Reid's climate ultimatum
By Juliet Eilperin
Senate Majority Leader Harry Reid (D-Nev.) has given Sen. John Kerry (D-Mass.) a clear ultimatum on climate legislation: unveil a bill within a couple of weeks, or steel yourself for an energy-only bill on the Senate floor.
In a closed-door meeting last week, Reid informed Kerry that he was willing to give the Massachusetts Democrat and his two colleagues, Lindsey O. Graham (R-S.C.) and Joseph I. Lieberman (I-Conn.), a couple of more weeks to write their climate compromise, so other senators could see it once they return from their spring recess. If not, he would bring up Senate Energy and Natural Resources Committee Chairman Jeff Bingaman's (D-N.M.) bill, which has already passed the committee with bipartisan support.
The troika is hoping to unveil their bill the week of April 19, so it will concide with Earth Day rather than Tax Week--this might still meet Reid's deadline, though he's sounding increasing impatient.
"We have to be making final decisions soon," said Reid spokesman Jim Manley, who noted that once the current break ends there will be just 15 weeks for senators to work before August recess arrives.
Energy and Natural Resources spokesman Bill Wicker emphasized in an interview that Bingaman "has not been among those senators pressing Reid to do an energy-only bill. Jeff is open to any proposal, big or small, which can gain the level of bipartisan support it will need, that's workable, that's passable and that can lower greenhouse gases."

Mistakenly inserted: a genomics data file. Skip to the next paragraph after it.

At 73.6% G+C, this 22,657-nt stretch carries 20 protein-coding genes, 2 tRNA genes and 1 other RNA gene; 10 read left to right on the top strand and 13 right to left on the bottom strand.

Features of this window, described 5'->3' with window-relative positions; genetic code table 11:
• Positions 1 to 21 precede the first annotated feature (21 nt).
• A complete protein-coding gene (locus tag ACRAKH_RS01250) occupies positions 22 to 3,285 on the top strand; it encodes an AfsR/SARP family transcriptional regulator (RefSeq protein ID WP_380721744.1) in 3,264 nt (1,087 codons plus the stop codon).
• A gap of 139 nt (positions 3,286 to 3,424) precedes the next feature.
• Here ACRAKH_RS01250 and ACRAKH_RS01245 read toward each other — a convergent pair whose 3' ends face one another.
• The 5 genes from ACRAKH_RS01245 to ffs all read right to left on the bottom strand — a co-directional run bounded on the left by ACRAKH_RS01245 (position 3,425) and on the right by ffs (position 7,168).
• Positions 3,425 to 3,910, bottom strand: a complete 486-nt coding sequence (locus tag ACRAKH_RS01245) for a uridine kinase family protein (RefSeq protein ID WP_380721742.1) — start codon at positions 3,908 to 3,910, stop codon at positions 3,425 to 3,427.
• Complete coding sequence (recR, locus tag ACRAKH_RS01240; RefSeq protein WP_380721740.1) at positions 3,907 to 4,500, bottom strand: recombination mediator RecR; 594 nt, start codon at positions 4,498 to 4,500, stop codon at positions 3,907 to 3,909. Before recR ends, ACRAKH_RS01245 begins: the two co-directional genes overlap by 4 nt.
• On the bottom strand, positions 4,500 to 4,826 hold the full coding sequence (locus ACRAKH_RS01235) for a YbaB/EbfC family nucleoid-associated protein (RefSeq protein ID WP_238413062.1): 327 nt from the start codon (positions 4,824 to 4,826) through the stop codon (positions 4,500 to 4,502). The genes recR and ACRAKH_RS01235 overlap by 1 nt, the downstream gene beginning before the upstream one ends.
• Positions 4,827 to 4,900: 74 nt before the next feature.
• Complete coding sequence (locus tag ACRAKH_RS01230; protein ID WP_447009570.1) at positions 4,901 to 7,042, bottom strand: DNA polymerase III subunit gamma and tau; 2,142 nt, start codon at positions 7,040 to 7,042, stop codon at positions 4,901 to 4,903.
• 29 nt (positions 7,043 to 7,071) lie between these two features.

But an energy-only bill strategy might anger a key part of the Democrats' political base: environmentalists. As the League of Conservation Voter's legislative director Tiernan Sittenfeld explained, "We've made clear that we oppose an energy only bill. To truly transform our economy, increase America's's energy independence and protect the planet, we must put a cap on carbon pollution."
Kerry's press secretary, Whitney Smith, said that the three senators "plan to unveil their work this month and the leader has been wonderfully committed to making this Congress the one that finally passes comprehensive energy and climate legislation."
Juliet Eilperin| April 2, 2010; 11:18 AM ET Save & Share:
Previous: No climate deal in 2010, UN official says | Next: Laughing gas threatens Arctic